A rigorous program of studies will be undertaken to discover the potential impacts to eagles along the transmission line route. Regulations will be followed as part of the Development Application process and the studies will comply with Tasmanian and Australian Government requirements.
Transmission towers are earthed and are protected against lightning strikes.
UPC Robbins Island will be developing the transmission line. UPC Robbins Island is 25% Australian owned. Our remaining 75% is passive ownership by shareholders from the USA, Europe and the Philippines. Our development team working on this project is 100% Australian, all based in Tasmania. The team has more than 100 years of combined renewable energy development experience.
We will pay for the transmission line infrastructure required to connect to the network.
We have evaluated these options and found them to be cost prohibitive and it would mean the renewable energy park projects would become economically unviable.
Initial cost estimates for either submarine or underground transmission options are around $1.5-$2 billion. It can cost up to 10 times’ more for a submarine or underground line than an overhead line. Underground lines also have unique environmental challenges and still require significant approvals and vegetation clearance to construct and manage.
Robbins Island and Jim’s Plain will generate significantly more renewable energy for Tasmania’s electricity network. Existing transmission lines in the area are nearing capacity, and the amount of power generated means infrastructure like the Woolnorth-Smithton transmission line and Smithton-Burnie transmission line will not have capacity to cater for our projects.
The route options have been developed over 12-15 months of analysis of existing environmental and land tenure information. Initial discussions with directly affected landowners, those with towers and transmission lines that span their property, resulted in verbal agreement allowing us to then start broader consultation with the community.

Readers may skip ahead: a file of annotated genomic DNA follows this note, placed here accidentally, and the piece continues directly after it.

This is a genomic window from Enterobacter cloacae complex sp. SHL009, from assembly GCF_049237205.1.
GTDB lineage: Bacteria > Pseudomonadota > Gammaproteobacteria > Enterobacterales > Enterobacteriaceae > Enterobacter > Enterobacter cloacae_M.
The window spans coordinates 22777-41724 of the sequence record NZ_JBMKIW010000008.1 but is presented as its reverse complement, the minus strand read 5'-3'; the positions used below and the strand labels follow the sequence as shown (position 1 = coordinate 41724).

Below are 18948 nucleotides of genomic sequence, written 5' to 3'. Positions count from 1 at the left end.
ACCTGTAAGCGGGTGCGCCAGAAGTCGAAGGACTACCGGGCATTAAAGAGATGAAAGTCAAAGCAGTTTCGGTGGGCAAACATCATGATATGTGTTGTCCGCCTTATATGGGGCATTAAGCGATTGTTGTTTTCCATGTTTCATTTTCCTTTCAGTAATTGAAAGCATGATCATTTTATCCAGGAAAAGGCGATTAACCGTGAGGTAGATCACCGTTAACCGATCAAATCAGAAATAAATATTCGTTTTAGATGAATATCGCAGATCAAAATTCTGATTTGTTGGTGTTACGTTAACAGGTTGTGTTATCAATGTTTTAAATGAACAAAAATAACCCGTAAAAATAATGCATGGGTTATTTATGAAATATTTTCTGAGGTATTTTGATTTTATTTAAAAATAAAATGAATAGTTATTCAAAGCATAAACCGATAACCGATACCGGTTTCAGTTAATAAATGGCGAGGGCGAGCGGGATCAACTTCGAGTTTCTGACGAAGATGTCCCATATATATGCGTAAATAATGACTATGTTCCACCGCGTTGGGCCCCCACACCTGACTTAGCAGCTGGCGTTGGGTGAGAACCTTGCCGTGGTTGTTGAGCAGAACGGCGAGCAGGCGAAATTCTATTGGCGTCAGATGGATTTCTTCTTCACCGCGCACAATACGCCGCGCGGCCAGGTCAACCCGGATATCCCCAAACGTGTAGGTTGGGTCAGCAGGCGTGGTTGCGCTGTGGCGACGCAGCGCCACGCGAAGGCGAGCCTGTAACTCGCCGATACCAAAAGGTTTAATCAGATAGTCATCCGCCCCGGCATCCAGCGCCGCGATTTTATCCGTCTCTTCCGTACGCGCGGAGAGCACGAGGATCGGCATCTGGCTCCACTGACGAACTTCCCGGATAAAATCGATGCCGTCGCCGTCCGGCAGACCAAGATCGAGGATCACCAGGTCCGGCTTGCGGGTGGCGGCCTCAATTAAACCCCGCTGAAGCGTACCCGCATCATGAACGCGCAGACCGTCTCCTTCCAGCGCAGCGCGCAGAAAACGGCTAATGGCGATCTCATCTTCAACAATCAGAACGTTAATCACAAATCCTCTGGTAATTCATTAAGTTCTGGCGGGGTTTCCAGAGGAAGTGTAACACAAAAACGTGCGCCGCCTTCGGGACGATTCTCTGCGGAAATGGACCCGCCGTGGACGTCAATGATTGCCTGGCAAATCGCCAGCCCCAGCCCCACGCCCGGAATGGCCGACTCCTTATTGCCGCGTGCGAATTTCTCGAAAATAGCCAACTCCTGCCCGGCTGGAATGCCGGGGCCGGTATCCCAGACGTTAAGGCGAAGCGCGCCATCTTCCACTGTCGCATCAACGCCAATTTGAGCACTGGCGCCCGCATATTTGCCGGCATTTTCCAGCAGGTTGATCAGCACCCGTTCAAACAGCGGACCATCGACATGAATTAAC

The next stage of selection process is to further refine the route between Robbins Island and Hampshire with key stakeholders and the broader community. This will include specific native flora and fauna surveys to help in defining the final transmission line route to minimise impact on natural values.
As a general rule, landowners retain ownership of the land where UPC’s transmission towers and lines are located. UPC will negotiate and agree with landowners on what activities can and cannot take place on the “easement” (the name given to the area surrounding a transmission tower or line) for both parties. This ensures the transmission line and towers are safely constructed, inspected, maintained and operated. UPC will provide compensation to a landowner for use of the easement, as well as an additional payment if an easement includes a transmission tower(s). This could be a one-off payment or an annual rental. In addition, UPC will contribute an agreed sum of money towards the legal fees of the landowner. If a landowner does not want a transmission tower(s) or line on their land, UPC will seek alternative routes to accommodate these requests. If UPC are unable to find an alternative route for the transmission tower(s) or line, compulsory acquisition of the easement may occur, meaning UPC acquire an easement across the land. UPC will always negotiate with landowners in good faith to arrive at an agreed outcome and compulsory acquisition is a last resort as it requires Tasmanian Government approval under the Electricity Supply Act 1995.
We encourage you to provide any feedback via email at firstname.lastname@example.org or call us on 6432 7999.